Moving into 2023, farmers can unlock new opportunities for increased profitability and resiliency with soil carbon schemes

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In addition to a dry harvest year, the geopolitical challenges of 2022 hit UK farmers in agricultural inputs. Defra’s annual price index reported a 33.1 percent inflation spike for inputs over the last harvest year, largely attributed to rising fertiliser and energy costs. And with Basic Payment Scheme (BPS) payments declining by 35 percent in 2023 compared to 2020, and energy prices set to rise this winter and inflation potentially rising to 13 percent by the end of year, these challenges look set to continue. Soil carbon schemes, such as AgreenaCarbon, are ramping up to provide UK farmers support in retaining their profitability in the face of these economic challenges with a second revenue potential.

“Carbon certification schemes can play a key role in helping farmers overcome financial uncertainty by impacting the bottom line through an additional revenue stream from the sale of carbon certificates, at the same time as improving the environmental sustainability and resilience of their farming businesses,” said Simon Haldrup, CEO and co-founder of soil carbon certification company, Agreena.

Carbon farming initiatives for farmers are on the rise across Europe. Agreena has expanded its operations out of Denmark with more than 20 employees in the U.K. and is now serving 13 countries across Europe, with more than 500,000 hectares under management and plans to expand into seven new countries this year. Haldrup says the key to the company’s success has been ensuring farmer control in decision making.

Unlike other schemes, Agreena’s third-party verified and tradeable CO2 certificate ownership sits directly with the farmer, who can choose to keep them, sell them to institutional or private organisations, bundle the certificates with their crops, or work with Agreena to achieve the best price. The number of certificates a farmer can earn is based on the adoption of regenerative farming practices, which reduce greenhouse gases (GHG) and remove CO2 from the atmosphere and store it in the soil. Farmers participating in the AgreenaCarbon programme receive up to three certificates per hectare, depending on the practices adopted, such as sowing cover crops or no-till farming. Depending on current market conditions, the value of certificates are selling for £20-40 each.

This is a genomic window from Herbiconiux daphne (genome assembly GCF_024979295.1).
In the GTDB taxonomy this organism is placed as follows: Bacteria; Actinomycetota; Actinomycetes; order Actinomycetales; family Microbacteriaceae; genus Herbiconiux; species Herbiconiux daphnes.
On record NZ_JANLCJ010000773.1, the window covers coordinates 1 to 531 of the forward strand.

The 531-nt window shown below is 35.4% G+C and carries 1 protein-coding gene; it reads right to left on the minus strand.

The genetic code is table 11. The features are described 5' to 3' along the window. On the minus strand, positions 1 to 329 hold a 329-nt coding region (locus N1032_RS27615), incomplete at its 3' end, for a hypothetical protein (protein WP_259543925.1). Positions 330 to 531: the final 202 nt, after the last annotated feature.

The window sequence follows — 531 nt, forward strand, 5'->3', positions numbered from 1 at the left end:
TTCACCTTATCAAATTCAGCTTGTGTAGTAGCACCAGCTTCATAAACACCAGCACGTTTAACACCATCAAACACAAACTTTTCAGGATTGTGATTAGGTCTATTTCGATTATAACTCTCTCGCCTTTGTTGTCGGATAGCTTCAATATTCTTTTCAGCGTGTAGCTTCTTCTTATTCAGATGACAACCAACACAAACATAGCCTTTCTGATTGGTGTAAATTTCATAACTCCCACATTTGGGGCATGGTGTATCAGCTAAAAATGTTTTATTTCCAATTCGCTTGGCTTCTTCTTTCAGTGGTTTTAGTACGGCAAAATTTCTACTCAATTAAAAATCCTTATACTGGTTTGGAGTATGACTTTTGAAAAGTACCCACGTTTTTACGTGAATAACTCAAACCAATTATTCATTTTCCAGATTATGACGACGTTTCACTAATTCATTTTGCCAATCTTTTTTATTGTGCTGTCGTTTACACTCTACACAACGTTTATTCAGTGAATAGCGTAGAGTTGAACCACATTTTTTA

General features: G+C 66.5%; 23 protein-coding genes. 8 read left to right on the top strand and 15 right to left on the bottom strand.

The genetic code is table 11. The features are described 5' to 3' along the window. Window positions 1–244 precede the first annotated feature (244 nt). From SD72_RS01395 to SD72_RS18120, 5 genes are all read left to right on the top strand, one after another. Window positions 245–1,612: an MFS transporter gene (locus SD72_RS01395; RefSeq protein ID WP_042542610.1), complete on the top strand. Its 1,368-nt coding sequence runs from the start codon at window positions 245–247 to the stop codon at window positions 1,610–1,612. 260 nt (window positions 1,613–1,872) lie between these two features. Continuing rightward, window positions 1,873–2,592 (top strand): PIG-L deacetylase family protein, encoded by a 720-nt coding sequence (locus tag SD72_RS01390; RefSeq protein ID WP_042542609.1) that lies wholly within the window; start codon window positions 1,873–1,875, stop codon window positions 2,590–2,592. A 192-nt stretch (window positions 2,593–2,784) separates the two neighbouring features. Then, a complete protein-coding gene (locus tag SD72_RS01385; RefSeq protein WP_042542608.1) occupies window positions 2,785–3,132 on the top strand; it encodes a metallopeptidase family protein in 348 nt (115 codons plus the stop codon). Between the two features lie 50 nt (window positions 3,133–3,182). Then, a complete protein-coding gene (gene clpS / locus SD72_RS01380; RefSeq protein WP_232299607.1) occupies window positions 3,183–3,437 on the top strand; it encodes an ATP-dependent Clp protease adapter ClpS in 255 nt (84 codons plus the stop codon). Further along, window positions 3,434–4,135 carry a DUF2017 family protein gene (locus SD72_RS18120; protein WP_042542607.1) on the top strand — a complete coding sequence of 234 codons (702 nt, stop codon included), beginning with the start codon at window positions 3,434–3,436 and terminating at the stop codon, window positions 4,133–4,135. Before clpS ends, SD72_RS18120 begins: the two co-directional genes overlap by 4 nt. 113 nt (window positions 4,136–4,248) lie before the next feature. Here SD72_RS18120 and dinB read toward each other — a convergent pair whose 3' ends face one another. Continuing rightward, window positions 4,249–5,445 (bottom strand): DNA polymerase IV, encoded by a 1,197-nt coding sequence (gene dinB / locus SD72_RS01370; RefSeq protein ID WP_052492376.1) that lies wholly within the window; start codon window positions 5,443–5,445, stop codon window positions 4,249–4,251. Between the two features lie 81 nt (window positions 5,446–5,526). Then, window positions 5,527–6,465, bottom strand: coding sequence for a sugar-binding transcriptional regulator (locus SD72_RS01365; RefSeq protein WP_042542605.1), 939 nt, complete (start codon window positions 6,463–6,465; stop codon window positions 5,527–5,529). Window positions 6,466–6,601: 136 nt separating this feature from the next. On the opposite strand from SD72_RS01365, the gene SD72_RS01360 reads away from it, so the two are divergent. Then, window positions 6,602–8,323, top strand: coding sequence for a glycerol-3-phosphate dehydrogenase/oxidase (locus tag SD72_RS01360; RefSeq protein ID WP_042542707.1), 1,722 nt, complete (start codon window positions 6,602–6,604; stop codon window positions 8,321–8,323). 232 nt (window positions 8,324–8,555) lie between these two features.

Benefits extending beyond new income stream

Not only does carbon farming provide an increasingly important additional revenue stream, the long-term benefits from regenerative agriculture practices support the farm business by decreasing fuel and labour costs, potentially reducing farm machinery and fertiliser costs.

Soils are one of the greatest life-supporting resources on the planet – but currently are falling into a crisis globally, with one-third of our precious soils degraded. Regenerative and sustainable practices are being looked to by leaders and pioneering farmers across the world to support long-term soil health. A key benefit of regen ag is the ability to increase the water holding capacity of soils and supporting cleaner water runoff. This benefit has resulted in water agencies focused on a clean and safe water supply, such as Severn Trent, partnering with Agreena.

On the practical level, participation in carbon schemes can support long-term climate resiliency for the field – in addition to providing co-benefits such as higher nutrient content of crops and increased biodiversity.

Planning for 2023 

Overall harvest 2022 was good, despite the heatwave which served to highlight the unpredictability that climate change delivers, with many farmers completing harvest in record time.

“Harvest 2023 may well be a different story. Much will depend on input costs and the weather,” says Thomas Gent, well-known regenerative farmer from South Lincolnshire and the market lead for the UK at Agreena. “What is certain is that farmers will be looking for ways to remain profitable and achieve return on investment from their crops. Carbon farming delivers that return both in terms of a revenue stream and long-term improvements in business resilience.”

AgreenaCarbon for the 2023 harvest year opens today, 12 October 2022. Now farmers are able to log into the platform for free to quickly determine their baseline and estimated calculation of the value available from carbon certificates. The company has enhanced its programme offering to include more cultivation techniques this time around, “And there is more flexibility for each farmer’s business needs, supporting the pace of adoption of new practices,” concludes Mr Gent.

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